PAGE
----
Target genes for OBP3, a Dof transcription factor, include novel basic helix-loop-helix domain proteins inducible by salicylic acid

Authors

  • Hong-Gu Kang,

    1. Department of Molecular, Cell and Developmental Biology, University of California Los Angeles, 405 Hilgard Avenue, Los Angeles, CA 90095-1606, USA, and
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      Present address: Boyce Thompson Institute at Cornell University, Tower Road, Ithaca, NY 14850, USA. These authors contributed equally to the paper.
  • Rhonda C. Foley,

    1. CSIRO, Plant Industry, Private Bag #5, Wembley, WA 6913, Australia
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      These authors contributed equally to the paper.
  • Luis Oñate-Sánchez,

    1. CSIRO, Plant Industry, Private Bag #5, Wembley, WA 6913, Australia
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  • Chentao Lin,

    1. Department of Molecular, Cell and Developmental Biology, University of California Los Angeles, 405 Hilgard Avenue, Los Angeles, CA 90095-1606, USA, and
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  • Karam B. Singh

    Corresponding author
    1. Department of Molecular, Cell and Developmental Biology, University of California Los Angeles, 405 Hilgard Avenue, Los Angeles, CA 90095-1606, USA, and
    2. CSIRO, Plant Industry, Private Bag #5, Wembley, WA 6913, Australia
      For correspondence (fax +61 8 9387 8991; e-mail karam.singh@csiro.au).
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For correspondence (fax +61 8 9387 8991; e-mail karam.singh@csiro.au).

Present address: Boyce Thompson Institute at Cornell University, Tower Road, Ithaca, NY 14850, USA.

These authors contributed equally to the paper.

Summary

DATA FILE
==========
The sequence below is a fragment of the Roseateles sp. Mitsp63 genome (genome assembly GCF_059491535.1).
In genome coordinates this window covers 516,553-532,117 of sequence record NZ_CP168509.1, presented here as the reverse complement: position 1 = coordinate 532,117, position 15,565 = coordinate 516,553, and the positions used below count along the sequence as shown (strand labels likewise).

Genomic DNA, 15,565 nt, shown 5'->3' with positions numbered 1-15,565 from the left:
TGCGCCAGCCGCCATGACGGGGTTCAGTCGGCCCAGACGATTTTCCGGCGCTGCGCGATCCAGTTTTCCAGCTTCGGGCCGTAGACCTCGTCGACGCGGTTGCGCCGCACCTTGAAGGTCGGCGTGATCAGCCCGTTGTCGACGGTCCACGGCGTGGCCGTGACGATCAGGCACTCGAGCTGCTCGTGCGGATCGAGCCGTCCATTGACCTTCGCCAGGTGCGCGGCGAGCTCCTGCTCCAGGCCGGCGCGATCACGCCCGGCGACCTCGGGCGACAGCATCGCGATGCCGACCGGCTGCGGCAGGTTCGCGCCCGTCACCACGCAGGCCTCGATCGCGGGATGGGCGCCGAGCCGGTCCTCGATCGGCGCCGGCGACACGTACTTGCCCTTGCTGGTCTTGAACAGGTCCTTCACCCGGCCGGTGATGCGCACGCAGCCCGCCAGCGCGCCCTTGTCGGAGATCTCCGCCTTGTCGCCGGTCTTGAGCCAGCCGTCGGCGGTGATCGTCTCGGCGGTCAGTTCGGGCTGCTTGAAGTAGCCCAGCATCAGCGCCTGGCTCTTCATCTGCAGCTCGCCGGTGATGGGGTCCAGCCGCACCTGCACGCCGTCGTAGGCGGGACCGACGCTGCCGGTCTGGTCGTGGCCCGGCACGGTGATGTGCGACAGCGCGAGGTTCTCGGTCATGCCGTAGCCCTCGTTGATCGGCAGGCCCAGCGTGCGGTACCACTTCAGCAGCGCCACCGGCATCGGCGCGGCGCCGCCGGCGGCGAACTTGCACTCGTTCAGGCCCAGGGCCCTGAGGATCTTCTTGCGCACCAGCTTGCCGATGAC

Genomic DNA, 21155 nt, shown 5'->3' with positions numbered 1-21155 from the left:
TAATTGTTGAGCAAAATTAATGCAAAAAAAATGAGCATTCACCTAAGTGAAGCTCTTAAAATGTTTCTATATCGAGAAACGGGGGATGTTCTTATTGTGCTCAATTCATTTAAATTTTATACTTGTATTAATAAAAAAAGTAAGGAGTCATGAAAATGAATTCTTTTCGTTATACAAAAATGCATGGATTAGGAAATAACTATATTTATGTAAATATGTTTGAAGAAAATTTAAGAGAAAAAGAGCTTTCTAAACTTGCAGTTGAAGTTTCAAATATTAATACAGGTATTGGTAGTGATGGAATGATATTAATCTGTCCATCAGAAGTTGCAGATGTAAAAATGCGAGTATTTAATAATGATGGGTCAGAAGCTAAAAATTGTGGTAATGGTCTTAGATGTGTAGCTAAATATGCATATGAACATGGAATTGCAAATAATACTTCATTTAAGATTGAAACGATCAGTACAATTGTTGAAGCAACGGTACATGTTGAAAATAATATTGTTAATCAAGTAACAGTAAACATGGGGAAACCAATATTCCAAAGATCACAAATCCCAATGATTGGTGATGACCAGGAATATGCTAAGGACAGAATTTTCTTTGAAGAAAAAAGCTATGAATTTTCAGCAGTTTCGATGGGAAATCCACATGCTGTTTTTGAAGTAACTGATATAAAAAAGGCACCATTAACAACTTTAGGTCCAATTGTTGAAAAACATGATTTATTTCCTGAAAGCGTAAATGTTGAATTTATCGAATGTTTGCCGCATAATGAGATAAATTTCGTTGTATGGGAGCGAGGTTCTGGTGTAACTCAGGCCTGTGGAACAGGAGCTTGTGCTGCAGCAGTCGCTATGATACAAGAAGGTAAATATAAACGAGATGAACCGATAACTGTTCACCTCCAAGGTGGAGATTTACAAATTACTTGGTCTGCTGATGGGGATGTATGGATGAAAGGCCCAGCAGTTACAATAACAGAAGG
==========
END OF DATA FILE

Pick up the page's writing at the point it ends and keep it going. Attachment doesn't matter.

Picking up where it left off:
Overexpression of a salicylic-acid (SA)-inducible Arabidopsis DNA binding with one finger (Dof) transcription factor, called OBF-binding protein 3 (OBP3; AtDof3.6), has previously been shown to result in growth defects. In this study, suppressive subtraction hybridization (SSH) was used to isolate genes induced in an OBP3-overexpression line and several putative clones, called OBP3-responsive genes (ORGs), were isolated. The link with the induced expression levels of these genes and OBP3 overexpression was confirmed by analysing additional OBP3-overexpression lines. ORG1 through ORG4 are novel genes, while ORG5 is an extensin gene, AtExt1. While ORG4 has no similarity with other proteins in the database, ORG1 has weak similarity in different regions of the predicted protein with CDC2 and fibrillin. ORG2 and ORG3 share 80% overall identity in their deduced amino acid sequences and contain a basic helix-loop-helix DNA-binding domain, suggesting that ORG2 and ORG3 may be transcription factors. The expression of the ORG1, ORG2 and ORG3 genes was co-regulated under all conditions examined including upregulation by SA and downregulation by jasmonic acid (JA). Fifteen OBP3-silenced lines were generated to further explore the function of OBP3. Although there were no visible phenotypic changes in any of these lines, the expression of ORG1, ORG2 and ORG3 was reduced. Among the ORG genes, ORG1, ORG2 and ORG3 contained the highest number of potential Dof-binding sites in the promoter region, and their expression was significantly increased within 3 h after induction of OBP3 expression using an inducible promoter system, and closely reflected the expression levels of the exogenous OBP3 protein. The results from the gain-of-function and loss-of-function experiments suggest that the ORG1, ORG2 and ORG3 genes are direct target genes of OBP3.

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